Review of ‘Madam’ by Mrs Oliphant

An obscure novel from the prolific Margaret Oliphant (1828 – 1897). It appeared as my next Project Gutenberg random read and I didn’t know what to expect. Although her work was popular during her era, I don’t think much of it is read now.

Portrait of Margaret Oliphant

Madam is about a woman, Mrs Trevanion, who is separated from the rest of her family when her cruel husband dies. He had forbidden her from communicating with her children or they would be disinherited. She seems to be a morally upright, wonderfully caring wife, except that she went out to visit a man at night and Victorian delicacy forbids explanations. Her step-daughter Rosalind cannot believe there is anything bad about her character, but others are not so convinced.

I thought the novel was very promising as it began with a lot of drama. It had some focus on two rival servants, which I believe was unusual for a book of that time. I wished that the servants were the main characters as they were more interesting than Rosalind and her suitors. My enthusiasm for the story took a nosedive halfway through, as the mystery of the relationship between Mrs Trevanion and the man she was meeting was maddeningly drawn out and when the revelation finally came, it was not, to a modern reader at least, worth the wait. Moreover, there was the disappointing fate of Mrs Trevanion, which although it represented the discrimination against women which is a theme of the book, was a depressing end to the story, while the inevitable marriage of Rosalind wasn’t enough to lift one’s spirits.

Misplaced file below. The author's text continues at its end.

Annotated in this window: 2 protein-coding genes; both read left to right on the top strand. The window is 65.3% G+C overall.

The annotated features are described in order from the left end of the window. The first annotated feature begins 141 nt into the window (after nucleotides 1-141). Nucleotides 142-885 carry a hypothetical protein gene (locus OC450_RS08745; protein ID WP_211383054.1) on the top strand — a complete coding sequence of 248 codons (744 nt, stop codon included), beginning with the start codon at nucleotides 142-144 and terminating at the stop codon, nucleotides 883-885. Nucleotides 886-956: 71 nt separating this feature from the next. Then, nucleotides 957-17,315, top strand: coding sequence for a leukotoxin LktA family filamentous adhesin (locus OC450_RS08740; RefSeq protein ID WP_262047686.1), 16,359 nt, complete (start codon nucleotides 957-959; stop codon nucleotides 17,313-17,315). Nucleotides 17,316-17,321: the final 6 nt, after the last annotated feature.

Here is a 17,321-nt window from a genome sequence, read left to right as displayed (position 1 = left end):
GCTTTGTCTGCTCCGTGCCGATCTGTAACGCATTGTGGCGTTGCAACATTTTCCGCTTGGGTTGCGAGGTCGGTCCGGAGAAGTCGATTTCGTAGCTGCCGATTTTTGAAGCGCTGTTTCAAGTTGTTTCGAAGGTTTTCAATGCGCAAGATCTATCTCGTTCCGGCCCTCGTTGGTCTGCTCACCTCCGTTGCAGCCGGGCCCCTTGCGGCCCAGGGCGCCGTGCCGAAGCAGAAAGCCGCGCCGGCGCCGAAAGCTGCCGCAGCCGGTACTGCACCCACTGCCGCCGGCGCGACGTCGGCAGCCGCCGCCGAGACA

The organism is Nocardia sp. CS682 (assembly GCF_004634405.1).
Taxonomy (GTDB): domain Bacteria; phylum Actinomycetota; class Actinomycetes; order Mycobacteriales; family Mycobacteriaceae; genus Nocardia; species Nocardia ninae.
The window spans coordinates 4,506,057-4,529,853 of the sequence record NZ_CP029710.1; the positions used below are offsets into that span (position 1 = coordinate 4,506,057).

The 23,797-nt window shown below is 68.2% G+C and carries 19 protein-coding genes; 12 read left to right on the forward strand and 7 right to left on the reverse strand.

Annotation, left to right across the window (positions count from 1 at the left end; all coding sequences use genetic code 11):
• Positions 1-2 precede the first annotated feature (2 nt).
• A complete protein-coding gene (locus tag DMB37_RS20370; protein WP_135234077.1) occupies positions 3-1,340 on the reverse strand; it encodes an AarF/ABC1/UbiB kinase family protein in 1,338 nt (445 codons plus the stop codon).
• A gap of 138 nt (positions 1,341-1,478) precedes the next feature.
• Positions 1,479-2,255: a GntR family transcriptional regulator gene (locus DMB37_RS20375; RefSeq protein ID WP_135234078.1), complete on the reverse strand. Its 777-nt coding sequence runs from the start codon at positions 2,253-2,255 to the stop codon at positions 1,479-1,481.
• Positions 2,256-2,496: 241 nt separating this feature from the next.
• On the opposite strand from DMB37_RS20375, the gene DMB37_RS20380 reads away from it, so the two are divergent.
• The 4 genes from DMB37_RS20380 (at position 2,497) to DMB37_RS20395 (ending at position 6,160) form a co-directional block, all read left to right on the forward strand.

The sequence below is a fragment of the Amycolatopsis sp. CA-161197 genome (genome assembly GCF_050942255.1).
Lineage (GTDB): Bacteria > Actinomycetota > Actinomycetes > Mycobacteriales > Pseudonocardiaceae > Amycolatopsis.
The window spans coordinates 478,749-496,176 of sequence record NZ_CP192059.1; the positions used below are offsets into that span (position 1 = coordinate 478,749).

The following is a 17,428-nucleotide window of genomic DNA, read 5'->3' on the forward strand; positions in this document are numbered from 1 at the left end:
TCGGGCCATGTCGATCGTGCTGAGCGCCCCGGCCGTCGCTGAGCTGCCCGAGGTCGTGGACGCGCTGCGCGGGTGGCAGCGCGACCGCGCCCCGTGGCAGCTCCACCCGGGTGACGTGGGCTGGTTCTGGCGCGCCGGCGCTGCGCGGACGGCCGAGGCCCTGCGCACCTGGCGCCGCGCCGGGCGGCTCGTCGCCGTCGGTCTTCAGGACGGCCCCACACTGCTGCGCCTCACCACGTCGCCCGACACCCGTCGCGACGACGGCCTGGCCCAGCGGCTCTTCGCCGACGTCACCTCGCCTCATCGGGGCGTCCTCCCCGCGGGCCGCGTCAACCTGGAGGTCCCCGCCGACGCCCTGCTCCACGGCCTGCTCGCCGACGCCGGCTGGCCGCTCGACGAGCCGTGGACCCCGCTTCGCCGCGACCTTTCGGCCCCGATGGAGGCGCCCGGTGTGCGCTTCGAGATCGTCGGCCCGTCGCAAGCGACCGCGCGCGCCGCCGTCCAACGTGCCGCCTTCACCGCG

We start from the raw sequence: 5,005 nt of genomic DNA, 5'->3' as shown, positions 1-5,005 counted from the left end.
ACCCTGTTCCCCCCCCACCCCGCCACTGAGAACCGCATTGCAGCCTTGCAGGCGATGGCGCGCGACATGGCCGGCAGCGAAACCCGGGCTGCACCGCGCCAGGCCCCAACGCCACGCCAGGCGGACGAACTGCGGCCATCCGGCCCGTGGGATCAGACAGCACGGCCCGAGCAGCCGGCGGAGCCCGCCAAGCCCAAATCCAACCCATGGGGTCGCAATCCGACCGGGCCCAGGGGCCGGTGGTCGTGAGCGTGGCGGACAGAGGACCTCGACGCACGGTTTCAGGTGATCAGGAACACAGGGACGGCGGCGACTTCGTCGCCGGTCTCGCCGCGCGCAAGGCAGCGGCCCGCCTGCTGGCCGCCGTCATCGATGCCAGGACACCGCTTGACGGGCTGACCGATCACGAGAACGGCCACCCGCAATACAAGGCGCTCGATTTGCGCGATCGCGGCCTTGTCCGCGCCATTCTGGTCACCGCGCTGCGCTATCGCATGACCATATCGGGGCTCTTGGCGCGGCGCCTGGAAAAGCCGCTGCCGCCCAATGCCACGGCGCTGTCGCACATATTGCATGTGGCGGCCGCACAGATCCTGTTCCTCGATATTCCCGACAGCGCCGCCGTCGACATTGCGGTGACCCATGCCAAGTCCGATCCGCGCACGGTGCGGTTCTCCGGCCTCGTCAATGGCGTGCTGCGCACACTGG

First published in 1884. The edition I read was from Project Gutenberg.

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